While a group of contractors work diligently on redoing the cathedral’s front steps, Father Matthew Nguyen took some time to explain the lengthy and costly renovations that will take place during the next to years.
As rector, Nguyen is charged with overseeing the church’s renovation projects.
“We’re so proud of our cathedral,” he said. “Our cathedral is the oldest one in Saskatchewan … This is the first time we’ve done a major repair, and that’ll be costly.”
“It’s one step at a time, so this time we’re looking at the steps which we hope will be done by the end of August … because this month we have lots of weddings,” Nguyen said.
The steps have caused quite the headache over the last six years, at which time they were last redone.
They’ve continued to crack, with each year seeing additional patchwork take place.
During last year’s patching, contractors found longstanding moisture problems, which they alerted Nguyen to.
“There was too much moisture underneath because for many years the water falling down from the roof and the eaves trough would get into the bottom of the stairs,” Nguyen said.
“They said, because of this the steps can no longer be used … because of the safety of people, and that’s why we decided to have major reconstruction of the steps.”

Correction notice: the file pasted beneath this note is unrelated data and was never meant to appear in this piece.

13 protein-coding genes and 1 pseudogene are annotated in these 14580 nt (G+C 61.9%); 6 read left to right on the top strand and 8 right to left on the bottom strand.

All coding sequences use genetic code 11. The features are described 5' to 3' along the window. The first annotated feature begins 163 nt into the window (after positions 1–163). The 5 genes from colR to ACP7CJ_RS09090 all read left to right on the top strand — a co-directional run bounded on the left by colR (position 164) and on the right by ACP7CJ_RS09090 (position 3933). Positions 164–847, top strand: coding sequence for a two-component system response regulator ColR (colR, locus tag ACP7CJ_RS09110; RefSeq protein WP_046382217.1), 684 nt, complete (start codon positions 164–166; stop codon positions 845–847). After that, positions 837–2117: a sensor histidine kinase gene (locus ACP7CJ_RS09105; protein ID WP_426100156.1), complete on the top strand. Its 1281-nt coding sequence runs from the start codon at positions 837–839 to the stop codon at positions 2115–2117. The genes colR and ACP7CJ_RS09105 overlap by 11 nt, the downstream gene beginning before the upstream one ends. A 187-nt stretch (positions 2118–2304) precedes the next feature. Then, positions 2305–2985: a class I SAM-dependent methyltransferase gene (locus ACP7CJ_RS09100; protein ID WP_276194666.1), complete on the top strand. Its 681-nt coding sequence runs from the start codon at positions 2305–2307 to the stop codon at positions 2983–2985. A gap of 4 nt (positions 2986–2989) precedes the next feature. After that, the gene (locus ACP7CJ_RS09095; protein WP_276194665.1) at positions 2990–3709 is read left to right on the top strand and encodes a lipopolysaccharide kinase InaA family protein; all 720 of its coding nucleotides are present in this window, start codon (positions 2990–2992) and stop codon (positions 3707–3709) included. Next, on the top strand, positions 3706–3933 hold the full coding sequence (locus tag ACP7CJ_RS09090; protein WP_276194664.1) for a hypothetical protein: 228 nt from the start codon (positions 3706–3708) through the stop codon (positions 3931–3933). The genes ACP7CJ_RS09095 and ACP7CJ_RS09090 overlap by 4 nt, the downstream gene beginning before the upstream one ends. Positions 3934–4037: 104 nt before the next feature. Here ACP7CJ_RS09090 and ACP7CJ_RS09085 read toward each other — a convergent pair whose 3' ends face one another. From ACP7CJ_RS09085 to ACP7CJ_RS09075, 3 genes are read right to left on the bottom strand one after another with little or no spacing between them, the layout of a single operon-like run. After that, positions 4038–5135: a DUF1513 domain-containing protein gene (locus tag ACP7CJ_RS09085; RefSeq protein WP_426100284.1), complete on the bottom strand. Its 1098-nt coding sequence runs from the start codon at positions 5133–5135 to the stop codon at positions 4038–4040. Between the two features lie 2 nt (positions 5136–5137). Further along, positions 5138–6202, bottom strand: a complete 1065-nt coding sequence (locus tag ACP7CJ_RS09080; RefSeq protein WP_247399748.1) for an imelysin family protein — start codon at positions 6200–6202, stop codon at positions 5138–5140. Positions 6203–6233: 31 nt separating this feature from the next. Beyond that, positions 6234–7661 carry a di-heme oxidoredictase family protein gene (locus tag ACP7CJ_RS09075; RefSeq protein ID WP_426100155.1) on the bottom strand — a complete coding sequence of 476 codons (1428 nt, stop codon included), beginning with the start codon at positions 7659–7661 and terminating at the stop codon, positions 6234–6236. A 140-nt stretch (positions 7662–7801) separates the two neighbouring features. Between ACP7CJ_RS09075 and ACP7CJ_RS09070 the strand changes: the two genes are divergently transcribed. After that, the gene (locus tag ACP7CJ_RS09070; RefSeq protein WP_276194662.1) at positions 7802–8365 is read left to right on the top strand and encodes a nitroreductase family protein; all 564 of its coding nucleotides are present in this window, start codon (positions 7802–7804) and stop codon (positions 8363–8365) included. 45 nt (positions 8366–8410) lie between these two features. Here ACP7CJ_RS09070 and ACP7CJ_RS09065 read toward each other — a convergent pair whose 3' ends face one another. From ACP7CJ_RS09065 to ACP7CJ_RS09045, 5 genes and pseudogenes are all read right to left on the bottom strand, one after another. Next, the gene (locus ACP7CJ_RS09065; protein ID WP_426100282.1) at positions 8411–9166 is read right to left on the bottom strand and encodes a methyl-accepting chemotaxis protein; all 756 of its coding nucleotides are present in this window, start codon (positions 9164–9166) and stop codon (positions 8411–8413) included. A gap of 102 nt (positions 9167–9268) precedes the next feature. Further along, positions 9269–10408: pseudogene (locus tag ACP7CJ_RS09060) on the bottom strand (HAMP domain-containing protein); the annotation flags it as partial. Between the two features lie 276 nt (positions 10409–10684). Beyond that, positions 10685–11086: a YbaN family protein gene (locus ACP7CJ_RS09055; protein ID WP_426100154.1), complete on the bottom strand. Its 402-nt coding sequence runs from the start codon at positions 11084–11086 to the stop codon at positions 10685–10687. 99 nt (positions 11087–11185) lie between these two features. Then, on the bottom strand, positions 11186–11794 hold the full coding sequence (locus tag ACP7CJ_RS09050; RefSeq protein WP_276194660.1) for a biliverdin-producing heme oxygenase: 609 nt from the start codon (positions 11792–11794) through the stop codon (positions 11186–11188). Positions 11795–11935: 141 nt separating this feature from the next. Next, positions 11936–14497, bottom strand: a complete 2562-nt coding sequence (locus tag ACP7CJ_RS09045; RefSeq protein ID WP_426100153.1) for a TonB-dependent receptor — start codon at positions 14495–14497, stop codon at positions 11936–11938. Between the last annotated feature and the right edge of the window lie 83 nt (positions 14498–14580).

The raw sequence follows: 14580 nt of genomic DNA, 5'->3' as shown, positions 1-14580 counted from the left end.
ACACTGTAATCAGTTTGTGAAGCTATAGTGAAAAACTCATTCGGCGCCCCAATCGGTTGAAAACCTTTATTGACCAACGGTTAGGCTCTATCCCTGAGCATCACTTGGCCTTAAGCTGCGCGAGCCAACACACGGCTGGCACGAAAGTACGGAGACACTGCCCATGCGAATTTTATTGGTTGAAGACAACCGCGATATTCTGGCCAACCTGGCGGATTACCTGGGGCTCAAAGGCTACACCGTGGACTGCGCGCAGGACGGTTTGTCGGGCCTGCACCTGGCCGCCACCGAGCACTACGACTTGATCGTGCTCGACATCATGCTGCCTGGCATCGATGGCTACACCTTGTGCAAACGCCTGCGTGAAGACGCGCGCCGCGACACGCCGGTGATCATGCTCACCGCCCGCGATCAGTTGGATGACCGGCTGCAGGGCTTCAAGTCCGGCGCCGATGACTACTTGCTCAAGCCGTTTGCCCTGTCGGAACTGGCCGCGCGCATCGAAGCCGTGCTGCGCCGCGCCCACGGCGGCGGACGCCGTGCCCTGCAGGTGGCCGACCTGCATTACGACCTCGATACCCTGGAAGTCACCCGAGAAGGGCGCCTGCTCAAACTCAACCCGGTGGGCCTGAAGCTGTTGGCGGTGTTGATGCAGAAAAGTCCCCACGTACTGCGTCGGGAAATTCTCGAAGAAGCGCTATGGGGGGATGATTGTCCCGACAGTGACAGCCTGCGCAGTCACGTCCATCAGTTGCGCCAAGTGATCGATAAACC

After construction delays, work on the steps should be completed by the end of August, at an estimated cost of up to $90,000.
Then, they’ll continue down their list of renovation items, which includes additional time-consuming and costly projects, which are all in keeping with the historic structure of the cathedral.
The next projects down the list will be the replacement of the church’s nearly century-old window frames.
We’re so proud of our cathedral ... Our cathedral is the oldest one in Saskatchewan … This is the first time we’ve done a major repair, and that’ll be costly - Father Matthew Nguyen
“I know there are some that are rotten and some that are very old, so we have to change the original window frames,” Nguyen said.
Then, a major repainting of the cathedral’s tall ceiling will take place, with extensive scaffolding pushing parishioners into the basement for at least a month’s time.
“Because of the moisture getting into the church … we’re going to have to repaint the whole church,” Nguyen explained, noting that in some locations the paint is peeling and dropping off the ceiling.
“Before we do the re-painting we hope that we can have the sound system changed. The sound system is not so good in the cathedral — there’s lots of echoing.”
The carpets — some original, some 20 years old — will also be replaced at this time, and the church’s five aged boilers will be looked at and possibly replaced.
Although the total cost to these renovations and upgrades have not yet been calculated, Nguyen said that the hope is that the entire Diocese of Prince Albert will chip in, and not just the cathedral’s approximately 850 families of parishioners.
The Diocese of Prince Albert was established in 1891 and is the oldest of the three Roman Catholic dioceses in Saskatchewan. It stretches across the province west to east, and from Prince Albert National Park south to the Wakaw area. It includes 87 rural and urban parishes, including 17 on First Nations reserves, with a total
Catholic population of about 40,000 people.